If true, the traffic increase presumably results from increased media attention, raising awareness of the site, causing new people to seek it out, adding the court-ordered block to the long list of examples of the "no such thing as bad publicity" phenomenon.
Item the second: A series of self-congratulatory articles on Digg about the recent anti-Scientology raids and protests by Anonymous (yes, yes: we are legion, we do not forgive, we do not forget, we are your waiters, we have seen Fight Club too many times), culminating this weekend in a series of coordinated global real-world protests.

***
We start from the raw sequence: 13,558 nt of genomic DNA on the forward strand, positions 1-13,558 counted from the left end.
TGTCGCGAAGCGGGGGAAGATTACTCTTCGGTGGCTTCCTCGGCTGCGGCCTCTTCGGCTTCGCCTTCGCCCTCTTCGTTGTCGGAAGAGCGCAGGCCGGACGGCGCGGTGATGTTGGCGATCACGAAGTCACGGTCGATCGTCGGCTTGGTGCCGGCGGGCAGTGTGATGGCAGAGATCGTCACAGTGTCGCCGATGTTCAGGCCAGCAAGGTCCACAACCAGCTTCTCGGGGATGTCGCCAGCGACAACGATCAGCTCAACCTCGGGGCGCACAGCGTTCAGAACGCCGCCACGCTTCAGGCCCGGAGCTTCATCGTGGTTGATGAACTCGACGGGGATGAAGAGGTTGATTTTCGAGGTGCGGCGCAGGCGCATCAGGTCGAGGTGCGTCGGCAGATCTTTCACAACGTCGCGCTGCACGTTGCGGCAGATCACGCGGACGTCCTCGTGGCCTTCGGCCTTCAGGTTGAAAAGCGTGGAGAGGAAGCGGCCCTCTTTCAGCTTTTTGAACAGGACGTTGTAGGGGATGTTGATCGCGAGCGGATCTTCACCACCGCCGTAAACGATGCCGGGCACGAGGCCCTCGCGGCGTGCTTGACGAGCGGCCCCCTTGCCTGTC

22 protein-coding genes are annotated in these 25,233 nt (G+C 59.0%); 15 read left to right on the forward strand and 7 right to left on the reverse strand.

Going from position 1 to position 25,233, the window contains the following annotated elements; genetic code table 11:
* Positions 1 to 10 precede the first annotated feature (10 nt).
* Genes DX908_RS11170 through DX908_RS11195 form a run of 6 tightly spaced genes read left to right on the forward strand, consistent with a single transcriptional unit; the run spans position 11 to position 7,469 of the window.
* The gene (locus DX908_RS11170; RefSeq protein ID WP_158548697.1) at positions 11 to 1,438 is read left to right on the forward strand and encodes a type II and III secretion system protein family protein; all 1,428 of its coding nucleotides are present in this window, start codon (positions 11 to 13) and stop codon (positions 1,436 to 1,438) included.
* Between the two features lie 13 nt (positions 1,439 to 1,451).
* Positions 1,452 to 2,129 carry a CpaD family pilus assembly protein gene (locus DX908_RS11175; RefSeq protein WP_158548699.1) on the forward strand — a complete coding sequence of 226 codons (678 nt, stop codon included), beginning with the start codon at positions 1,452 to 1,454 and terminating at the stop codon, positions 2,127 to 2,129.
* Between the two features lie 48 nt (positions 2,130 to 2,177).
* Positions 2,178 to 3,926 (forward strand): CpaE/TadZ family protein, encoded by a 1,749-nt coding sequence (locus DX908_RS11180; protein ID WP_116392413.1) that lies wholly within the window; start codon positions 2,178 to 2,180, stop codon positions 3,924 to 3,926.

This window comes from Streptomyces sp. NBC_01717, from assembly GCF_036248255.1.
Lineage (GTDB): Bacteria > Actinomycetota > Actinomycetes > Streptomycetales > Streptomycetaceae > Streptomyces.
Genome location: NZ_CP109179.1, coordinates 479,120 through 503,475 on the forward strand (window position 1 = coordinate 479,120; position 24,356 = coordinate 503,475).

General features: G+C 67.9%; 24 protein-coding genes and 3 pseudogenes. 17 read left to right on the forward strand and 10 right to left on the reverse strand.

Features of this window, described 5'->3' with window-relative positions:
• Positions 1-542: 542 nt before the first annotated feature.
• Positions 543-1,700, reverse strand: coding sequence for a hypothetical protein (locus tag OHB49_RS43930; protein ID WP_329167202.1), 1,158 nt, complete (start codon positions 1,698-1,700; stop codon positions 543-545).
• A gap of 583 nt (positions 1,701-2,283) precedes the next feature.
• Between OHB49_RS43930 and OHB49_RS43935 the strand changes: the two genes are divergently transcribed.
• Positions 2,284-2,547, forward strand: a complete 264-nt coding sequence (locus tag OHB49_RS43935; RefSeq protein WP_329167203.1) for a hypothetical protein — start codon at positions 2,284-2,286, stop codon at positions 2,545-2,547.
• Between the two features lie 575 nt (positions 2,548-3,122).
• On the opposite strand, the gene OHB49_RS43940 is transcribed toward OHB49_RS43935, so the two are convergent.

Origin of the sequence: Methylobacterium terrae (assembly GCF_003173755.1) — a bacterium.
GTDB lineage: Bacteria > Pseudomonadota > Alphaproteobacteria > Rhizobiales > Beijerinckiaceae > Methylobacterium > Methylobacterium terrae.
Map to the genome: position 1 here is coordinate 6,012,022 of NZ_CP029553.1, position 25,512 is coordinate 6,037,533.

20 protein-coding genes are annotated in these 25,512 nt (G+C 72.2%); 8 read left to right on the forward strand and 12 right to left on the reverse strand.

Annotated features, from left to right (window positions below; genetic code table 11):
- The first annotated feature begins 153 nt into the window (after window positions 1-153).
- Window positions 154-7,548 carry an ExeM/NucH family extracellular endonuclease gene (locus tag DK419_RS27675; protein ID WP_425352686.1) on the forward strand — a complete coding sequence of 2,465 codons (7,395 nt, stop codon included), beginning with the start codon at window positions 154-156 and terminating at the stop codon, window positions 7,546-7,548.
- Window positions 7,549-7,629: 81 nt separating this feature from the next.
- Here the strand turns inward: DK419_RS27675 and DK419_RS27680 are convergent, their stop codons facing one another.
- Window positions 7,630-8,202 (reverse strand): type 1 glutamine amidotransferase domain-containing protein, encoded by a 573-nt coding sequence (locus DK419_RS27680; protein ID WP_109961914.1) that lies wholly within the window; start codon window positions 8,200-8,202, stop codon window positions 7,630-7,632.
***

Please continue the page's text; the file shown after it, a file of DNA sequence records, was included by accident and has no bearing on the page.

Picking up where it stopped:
Exercise for the reader: Assume that Anonymous eventually gets bored and switches targets or otherwise moves on. Once the dust settles, what will be the long-term impact on Scientology: Net gain, or net loss? Show your work.
Is Scientology a deserving target? Of course it is. And this is not a new thing -- the anti-Scientology fight has been going on for years; remember when Usenet was the big battleground? But to imagine that this is for some higher purpose than lulz or notoriety or whatever is just silliness.